The FCC justified its Net Neutrality-killing order by claiming that comments it received showed strong public support for dismantling the rules that stop your ISP from deciding which parts of the internet you get to use; but it was widely reported that the comments in the Net Neutrality docket were flooded by bots that opposed Net Neutrality, using names and personal information from stolen identities of dead people, sitting US senators, journalists and millions of others.
While bot-flooding has become routine in regulatory comments, the Net Neutrality case was especially egregious, in part because FCC Chairman (and former Verizon lawyer) Ajit Pai didn't seem to care that his regulatory proceedings had been taken over by corporate bots, and then actively obstructed law-enforcement efforts to discover who was behind these bots.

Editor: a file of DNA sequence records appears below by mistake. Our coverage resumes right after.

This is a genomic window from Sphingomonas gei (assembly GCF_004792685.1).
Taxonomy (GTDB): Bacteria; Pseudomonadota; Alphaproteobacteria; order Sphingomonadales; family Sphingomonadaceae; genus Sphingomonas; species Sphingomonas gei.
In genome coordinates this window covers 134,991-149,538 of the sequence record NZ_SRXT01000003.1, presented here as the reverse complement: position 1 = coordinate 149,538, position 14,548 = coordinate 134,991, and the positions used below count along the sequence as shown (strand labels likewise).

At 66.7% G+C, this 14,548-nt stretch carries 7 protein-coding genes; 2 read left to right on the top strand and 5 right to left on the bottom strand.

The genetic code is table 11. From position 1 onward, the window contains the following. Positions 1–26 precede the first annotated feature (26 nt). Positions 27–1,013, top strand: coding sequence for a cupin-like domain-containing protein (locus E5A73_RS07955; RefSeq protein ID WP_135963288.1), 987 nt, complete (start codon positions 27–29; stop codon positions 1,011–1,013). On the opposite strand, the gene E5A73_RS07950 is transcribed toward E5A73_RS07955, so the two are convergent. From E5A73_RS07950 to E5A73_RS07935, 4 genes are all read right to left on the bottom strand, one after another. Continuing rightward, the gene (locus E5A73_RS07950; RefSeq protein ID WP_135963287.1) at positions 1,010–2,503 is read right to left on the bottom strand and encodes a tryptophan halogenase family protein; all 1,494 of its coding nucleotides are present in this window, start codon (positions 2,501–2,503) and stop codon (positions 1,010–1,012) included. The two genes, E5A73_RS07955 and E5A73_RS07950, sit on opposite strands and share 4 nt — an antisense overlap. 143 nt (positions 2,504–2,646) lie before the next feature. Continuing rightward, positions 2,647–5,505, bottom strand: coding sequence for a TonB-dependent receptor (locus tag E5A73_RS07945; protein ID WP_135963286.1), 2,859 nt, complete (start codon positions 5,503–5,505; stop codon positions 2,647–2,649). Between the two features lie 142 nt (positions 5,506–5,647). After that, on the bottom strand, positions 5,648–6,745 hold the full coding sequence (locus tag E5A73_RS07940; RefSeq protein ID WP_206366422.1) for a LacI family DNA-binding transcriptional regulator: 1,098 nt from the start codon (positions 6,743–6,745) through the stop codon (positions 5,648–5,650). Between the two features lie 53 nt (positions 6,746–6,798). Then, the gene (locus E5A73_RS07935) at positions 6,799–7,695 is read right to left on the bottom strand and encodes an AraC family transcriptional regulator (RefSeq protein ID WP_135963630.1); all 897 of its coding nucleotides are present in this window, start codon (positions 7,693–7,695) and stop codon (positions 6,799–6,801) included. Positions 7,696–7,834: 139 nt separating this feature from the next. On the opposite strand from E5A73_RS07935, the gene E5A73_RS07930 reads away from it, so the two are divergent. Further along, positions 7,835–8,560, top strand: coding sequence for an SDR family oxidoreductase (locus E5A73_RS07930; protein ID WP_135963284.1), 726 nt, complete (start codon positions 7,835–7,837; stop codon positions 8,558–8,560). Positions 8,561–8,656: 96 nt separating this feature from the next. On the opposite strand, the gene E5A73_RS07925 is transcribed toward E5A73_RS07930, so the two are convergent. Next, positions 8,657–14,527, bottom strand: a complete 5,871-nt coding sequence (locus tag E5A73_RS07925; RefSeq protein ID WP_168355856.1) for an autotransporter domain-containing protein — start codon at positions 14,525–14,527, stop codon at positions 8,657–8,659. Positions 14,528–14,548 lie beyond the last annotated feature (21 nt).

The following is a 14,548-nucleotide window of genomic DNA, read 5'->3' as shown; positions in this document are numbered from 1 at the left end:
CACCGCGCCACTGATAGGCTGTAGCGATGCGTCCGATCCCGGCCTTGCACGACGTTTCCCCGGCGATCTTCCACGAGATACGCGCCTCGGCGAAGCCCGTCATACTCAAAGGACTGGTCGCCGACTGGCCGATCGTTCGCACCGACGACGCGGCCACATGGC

The New York Attorney General's office is undeterred by Pai's bot-complicity, and has expanded its investigation into the astroturf campaign, issuing subpoenas for records from a slate of telcoms lobbyists themselves, more than a dozen in all.
"The FCC's public comment process was corrupted by millions of fake comments—and our investigation found that as many at 9.53 million of those comments stole the identities of real people," Underwood said in a statement.
"The law protects New Yorkers from deception and the misuse of their identities. And all Americans deserve a fair and transparent process for determining public policy that impacts their daily lives. My office will get to the bottom of what happened and hold accountable those responsible for using stolen identities to distort public opinion on net neutrality."
New York Attorney General Expands Investigation Into Bogus Net Neutrality Comments [Karl Bode/Motherboard]
(Image: David Saddler, CC-BY)